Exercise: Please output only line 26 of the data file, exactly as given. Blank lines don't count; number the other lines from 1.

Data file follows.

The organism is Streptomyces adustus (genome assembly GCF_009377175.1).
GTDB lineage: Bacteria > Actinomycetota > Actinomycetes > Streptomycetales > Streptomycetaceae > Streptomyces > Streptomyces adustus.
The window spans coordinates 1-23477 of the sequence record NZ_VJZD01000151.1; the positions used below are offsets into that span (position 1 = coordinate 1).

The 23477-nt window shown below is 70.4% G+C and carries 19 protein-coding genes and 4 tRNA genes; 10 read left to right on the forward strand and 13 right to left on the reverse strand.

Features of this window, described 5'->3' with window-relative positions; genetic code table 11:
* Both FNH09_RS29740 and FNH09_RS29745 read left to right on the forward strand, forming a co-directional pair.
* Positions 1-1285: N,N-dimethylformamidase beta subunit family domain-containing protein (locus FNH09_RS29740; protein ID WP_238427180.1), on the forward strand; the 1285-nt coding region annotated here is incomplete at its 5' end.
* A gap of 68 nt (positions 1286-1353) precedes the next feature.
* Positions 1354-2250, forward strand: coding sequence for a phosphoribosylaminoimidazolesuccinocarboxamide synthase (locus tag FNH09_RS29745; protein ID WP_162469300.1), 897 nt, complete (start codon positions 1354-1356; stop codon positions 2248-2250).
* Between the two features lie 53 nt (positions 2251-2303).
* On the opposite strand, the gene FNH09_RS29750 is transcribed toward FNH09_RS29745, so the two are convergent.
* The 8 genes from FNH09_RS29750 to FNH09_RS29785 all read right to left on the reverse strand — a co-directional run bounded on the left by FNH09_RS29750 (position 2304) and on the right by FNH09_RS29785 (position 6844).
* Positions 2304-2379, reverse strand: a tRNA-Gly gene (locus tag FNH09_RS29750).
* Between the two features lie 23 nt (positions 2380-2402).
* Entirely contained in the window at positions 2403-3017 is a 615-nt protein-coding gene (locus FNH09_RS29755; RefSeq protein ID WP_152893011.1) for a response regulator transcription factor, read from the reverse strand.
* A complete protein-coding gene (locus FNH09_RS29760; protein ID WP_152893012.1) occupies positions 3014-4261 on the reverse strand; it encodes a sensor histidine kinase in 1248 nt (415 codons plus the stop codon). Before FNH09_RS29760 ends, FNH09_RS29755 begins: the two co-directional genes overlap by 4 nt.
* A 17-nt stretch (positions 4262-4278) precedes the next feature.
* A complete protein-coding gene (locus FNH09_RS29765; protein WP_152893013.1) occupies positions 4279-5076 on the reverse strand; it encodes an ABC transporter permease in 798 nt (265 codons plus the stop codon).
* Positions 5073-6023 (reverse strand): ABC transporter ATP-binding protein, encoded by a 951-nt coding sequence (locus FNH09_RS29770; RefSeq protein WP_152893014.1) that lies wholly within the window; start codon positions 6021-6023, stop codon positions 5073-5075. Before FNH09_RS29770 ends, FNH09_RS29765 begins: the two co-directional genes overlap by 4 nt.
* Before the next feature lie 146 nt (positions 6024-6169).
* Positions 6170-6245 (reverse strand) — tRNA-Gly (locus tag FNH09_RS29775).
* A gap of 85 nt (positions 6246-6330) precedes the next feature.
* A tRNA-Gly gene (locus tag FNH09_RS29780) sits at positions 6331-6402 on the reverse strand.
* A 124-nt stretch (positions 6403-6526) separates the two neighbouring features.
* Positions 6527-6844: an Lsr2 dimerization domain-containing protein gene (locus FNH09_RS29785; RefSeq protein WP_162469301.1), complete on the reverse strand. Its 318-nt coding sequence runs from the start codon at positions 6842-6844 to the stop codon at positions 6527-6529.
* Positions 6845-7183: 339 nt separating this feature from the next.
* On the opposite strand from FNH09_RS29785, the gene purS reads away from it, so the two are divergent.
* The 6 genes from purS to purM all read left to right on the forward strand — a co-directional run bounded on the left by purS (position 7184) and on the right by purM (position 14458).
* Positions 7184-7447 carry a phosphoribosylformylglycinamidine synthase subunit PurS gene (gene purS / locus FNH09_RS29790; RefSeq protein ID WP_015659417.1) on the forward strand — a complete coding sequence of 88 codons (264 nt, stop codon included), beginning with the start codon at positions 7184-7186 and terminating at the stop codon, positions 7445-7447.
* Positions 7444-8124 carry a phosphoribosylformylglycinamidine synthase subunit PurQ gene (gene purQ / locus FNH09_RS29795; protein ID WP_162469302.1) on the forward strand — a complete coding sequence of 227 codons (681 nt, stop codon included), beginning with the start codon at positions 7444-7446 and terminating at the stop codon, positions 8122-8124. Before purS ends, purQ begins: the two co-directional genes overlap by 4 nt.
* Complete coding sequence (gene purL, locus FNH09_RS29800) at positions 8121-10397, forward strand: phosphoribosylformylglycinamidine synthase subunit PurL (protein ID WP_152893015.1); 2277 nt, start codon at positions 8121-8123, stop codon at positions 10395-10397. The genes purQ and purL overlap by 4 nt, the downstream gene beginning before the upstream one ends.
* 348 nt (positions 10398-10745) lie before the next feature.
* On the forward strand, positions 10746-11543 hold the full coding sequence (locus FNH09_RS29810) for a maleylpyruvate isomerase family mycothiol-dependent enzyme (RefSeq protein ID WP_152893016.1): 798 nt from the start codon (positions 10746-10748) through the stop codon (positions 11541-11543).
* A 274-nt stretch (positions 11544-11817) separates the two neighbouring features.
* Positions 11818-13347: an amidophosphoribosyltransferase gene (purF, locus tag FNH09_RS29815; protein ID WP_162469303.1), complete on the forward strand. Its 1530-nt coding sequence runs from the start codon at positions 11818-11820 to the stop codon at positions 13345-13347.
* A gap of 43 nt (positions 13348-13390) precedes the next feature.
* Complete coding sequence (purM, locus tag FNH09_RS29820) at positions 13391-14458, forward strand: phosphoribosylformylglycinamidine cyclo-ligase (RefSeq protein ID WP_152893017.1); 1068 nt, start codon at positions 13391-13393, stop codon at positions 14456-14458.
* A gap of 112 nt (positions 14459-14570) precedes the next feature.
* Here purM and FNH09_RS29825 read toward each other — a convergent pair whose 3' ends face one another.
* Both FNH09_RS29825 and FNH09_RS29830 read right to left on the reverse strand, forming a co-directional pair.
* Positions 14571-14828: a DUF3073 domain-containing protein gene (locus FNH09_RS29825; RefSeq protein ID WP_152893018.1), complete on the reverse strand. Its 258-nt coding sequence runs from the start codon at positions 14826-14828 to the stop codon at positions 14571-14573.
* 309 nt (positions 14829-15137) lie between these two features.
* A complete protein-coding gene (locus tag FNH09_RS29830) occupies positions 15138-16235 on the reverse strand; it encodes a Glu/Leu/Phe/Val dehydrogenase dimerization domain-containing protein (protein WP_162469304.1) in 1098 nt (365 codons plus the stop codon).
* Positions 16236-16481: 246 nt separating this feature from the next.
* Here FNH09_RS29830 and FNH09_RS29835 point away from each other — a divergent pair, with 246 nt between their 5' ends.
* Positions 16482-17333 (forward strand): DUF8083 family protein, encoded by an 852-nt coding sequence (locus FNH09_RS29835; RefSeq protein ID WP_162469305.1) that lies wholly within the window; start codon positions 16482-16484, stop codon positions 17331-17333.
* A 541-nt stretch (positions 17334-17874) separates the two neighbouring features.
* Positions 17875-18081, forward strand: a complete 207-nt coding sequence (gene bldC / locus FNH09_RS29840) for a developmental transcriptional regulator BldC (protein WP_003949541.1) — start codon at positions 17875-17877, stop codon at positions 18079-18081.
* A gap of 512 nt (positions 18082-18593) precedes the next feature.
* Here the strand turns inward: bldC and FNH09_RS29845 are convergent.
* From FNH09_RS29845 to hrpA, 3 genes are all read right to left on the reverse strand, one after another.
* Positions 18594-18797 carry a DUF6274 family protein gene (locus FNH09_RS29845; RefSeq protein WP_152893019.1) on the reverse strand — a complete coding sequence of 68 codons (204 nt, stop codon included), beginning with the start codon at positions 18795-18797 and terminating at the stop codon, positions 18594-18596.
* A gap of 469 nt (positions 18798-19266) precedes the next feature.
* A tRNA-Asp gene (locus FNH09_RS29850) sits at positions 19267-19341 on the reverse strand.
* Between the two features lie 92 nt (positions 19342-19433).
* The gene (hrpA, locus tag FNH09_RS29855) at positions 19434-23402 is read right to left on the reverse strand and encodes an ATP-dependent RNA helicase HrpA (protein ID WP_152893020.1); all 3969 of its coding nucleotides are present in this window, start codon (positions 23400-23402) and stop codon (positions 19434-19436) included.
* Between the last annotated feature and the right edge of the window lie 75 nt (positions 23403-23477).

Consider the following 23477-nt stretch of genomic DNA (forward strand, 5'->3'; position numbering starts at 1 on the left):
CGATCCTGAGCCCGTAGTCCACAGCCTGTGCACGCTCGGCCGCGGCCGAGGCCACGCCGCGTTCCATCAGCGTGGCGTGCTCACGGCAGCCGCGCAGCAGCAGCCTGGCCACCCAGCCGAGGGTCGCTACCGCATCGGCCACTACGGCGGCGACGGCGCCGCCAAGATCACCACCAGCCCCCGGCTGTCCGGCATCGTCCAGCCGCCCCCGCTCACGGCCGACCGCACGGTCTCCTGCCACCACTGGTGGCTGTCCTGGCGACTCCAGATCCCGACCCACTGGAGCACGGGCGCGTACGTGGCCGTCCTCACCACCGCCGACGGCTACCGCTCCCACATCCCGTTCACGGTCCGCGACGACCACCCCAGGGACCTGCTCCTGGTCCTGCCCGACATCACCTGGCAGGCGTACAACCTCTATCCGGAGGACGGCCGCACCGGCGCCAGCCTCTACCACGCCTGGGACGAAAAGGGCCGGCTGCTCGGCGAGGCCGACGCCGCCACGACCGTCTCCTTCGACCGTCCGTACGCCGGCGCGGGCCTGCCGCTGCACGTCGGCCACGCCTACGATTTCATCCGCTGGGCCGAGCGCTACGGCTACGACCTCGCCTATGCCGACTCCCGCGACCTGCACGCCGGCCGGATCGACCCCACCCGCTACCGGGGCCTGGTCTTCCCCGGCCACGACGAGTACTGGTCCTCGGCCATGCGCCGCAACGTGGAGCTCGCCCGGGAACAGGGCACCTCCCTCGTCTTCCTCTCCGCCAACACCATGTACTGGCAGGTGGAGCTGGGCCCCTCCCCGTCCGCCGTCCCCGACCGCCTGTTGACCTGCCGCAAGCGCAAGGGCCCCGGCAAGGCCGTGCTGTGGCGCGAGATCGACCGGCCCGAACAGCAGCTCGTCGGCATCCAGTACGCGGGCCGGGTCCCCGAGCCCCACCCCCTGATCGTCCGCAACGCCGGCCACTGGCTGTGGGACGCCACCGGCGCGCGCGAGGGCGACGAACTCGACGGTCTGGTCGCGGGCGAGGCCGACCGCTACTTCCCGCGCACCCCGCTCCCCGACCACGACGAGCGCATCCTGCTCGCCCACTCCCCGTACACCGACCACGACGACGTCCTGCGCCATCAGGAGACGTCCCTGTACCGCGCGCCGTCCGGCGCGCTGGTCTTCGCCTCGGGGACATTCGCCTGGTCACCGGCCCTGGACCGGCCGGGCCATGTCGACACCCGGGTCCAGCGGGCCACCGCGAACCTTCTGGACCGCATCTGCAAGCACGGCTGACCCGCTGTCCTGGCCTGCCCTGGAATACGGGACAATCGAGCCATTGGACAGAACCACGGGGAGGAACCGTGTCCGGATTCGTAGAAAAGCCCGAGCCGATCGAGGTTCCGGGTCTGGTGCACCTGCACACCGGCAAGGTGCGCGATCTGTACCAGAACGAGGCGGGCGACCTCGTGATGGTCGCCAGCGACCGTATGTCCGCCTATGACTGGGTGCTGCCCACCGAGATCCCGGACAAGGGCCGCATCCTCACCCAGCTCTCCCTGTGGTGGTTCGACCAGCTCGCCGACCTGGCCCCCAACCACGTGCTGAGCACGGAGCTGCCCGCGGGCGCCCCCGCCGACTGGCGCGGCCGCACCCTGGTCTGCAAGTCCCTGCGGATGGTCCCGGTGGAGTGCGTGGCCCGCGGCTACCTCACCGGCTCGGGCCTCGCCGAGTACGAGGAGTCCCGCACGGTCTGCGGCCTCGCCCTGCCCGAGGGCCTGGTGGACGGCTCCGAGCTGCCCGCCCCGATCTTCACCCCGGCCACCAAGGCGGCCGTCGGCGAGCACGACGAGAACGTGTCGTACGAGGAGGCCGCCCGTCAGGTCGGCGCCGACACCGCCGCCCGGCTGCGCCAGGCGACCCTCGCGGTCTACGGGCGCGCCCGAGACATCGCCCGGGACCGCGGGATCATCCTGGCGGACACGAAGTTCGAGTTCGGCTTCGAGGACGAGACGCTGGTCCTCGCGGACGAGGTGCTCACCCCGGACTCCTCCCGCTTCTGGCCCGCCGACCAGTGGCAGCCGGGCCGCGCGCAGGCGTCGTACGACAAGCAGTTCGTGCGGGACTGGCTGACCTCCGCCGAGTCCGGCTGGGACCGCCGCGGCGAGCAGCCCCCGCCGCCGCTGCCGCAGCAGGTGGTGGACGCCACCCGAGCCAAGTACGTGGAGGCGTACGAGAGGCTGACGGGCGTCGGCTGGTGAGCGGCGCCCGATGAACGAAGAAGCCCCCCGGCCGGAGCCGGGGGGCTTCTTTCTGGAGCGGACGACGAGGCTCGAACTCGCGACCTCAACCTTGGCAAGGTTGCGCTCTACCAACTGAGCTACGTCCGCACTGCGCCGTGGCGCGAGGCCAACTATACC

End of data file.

* Positions 6845-7183: 339 nt separating this feature from the next.